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Indigenous businesses are worth billions but we don’t know enough about them

Indigenous businesses generate about A$16 billion a year in revenue and employ more than 116,000 people – almost as many as the massive Coles retail group.

But the contribution of these businesses to the Australian economy has long been underestimated.

This is despite Indigenous businesses delivering, among other things, important culturally sensitive health and education assistance in remote areas, professional and technical services to the mining industry and cultural training to corporations and government.

While all this work creates income and promotes economic self-determination for business owners and their employees, much of it is done out of sight without being properly identified in government statistics.

Indigenous Business and Corporation Snapshot Study 3.0 cover page
Dilin Duwa Centre

Better integrating data

The Indigenous Business and Corporation Snapshot from the Dilin Duwa Centre for Indigenous Business Leadership at the University of Melbourne breaks new ground.

It is the most comprehensive longitudinal study of Indigenous entrepreneurial activity undertaken, examining 13,693 businesses operating in 2022, with the potential to capture data from more businesses in the future.

The snapshot integrates information from Indigenous business registries with the Australian Bureau of Statistics Business Longitudinal Analysis Data (BLADE) registry.

In this year’s 2022 snapshot, the third, we have for the first time included businesses that don’t identify as Indigenous by locating sole traders and partnerships with at least 50% Indigenous owners.

This is important because as sole traders and in partnerships often provide future Indigenous business leaders with their skills and trade.

Identifying as Indigenous seems to help

An analysis of COVID survival rates up to 2021-22 included in the snapshot found businesses that identified as Indigenous by registering on the Indigenous business registry were more likely to have survived than those that did not.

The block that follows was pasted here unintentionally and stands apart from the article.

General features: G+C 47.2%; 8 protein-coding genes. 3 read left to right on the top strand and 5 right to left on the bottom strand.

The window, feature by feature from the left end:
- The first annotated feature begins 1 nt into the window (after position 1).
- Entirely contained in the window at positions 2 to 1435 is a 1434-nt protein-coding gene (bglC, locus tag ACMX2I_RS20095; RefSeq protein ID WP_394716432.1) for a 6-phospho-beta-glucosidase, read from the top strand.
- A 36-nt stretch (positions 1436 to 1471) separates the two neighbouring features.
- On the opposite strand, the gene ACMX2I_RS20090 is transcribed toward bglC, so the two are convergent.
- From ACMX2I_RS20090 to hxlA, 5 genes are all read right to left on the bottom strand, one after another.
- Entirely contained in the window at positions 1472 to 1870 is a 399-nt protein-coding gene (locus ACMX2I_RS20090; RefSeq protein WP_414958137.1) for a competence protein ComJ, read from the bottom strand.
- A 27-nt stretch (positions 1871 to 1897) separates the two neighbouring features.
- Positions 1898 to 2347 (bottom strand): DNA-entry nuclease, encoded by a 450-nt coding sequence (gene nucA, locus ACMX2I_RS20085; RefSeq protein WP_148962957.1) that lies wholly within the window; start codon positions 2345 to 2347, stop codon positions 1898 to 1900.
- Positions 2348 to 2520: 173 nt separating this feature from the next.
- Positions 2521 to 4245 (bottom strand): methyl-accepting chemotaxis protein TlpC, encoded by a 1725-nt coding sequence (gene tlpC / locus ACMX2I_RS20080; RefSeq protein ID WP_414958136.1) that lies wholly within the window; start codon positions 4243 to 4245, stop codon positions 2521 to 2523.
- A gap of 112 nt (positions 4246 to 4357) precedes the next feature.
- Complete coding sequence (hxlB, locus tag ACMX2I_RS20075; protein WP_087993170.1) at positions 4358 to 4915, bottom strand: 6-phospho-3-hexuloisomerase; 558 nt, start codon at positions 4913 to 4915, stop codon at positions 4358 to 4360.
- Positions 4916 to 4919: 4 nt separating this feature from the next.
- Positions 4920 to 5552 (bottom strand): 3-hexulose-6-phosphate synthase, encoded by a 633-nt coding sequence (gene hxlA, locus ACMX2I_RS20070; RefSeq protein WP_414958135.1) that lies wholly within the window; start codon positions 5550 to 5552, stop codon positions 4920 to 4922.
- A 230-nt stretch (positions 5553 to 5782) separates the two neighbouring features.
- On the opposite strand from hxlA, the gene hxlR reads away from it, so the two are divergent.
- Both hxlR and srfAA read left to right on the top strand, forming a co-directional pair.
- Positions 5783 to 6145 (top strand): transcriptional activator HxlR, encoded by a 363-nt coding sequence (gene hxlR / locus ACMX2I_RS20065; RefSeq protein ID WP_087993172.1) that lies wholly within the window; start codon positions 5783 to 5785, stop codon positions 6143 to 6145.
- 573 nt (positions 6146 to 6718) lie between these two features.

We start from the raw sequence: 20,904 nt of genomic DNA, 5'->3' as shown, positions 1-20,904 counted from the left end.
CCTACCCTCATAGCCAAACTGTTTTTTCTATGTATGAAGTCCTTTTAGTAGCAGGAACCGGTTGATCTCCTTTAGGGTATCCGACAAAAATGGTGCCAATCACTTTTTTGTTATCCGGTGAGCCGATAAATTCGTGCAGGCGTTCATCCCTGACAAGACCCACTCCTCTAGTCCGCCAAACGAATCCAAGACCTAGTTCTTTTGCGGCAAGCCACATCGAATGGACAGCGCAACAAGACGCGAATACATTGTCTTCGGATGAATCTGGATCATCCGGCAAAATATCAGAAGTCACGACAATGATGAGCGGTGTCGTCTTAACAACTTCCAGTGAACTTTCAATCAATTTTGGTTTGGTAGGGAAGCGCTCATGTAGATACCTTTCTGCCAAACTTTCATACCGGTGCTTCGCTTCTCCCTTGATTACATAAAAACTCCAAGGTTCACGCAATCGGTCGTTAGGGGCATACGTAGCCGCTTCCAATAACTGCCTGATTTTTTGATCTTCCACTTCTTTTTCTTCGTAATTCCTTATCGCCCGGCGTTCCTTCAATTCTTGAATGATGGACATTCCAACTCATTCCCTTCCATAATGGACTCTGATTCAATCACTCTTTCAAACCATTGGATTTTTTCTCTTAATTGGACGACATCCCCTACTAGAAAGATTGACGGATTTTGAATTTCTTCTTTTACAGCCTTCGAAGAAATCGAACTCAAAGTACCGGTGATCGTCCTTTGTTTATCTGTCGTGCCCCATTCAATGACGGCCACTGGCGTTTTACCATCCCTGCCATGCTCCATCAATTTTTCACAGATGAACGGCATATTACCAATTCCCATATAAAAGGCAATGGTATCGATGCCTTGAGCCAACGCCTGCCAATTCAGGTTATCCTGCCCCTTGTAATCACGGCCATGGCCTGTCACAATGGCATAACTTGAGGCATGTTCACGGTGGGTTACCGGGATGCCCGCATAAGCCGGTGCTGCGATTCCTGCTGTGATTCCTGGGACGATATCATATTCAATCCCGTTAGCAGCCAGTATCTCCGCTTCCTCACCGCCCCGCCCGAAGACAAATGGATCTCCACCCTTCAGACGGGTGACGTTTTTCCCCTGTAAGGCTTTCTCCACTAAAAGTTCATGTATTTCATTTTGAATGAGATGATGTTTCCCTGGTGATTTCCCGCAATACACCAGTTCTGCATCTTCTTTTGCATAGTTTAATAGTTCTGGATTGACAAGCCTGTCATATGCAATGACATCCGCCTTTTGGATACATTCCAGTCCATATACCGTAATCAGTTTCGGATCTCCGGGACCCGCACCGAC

This seems to be because they were larger, more likely to be located in rural and remote areas less affected by lockdowns, and had better access to the JobKeeper and in some cases better access to procurement contracts.

Smaller sole traders, many of whom did not register as Indigenous, might have faced problems running a business during COVID while caring for family.

These findings point to the importance of providing support for sole traders and smaller partnerships with low incomes even if they are not registered as Indigenous.

More data needed

Still more work is needed to understand the Indigenous business sector. Our study provides only a partial representation because it still does not capture private and publicly-listed Indigenous companies that are not registered as Indigenous companies.

The Bureau of Statistics might be able to help by providing more data on the owners of these companies.

Without such information and a public profile, it is hard for Indigenous businesses to gain the recognition and trust needed to attract finance to enable growth.

If COVID has taught us anything, it is that complete and readily available data about businesses helps us understand what is happening on the ground and gives us feedback on the effectiveness of support.


Read more: New research shows how Indigenous-owned businesses are creating better outcomes for their employees


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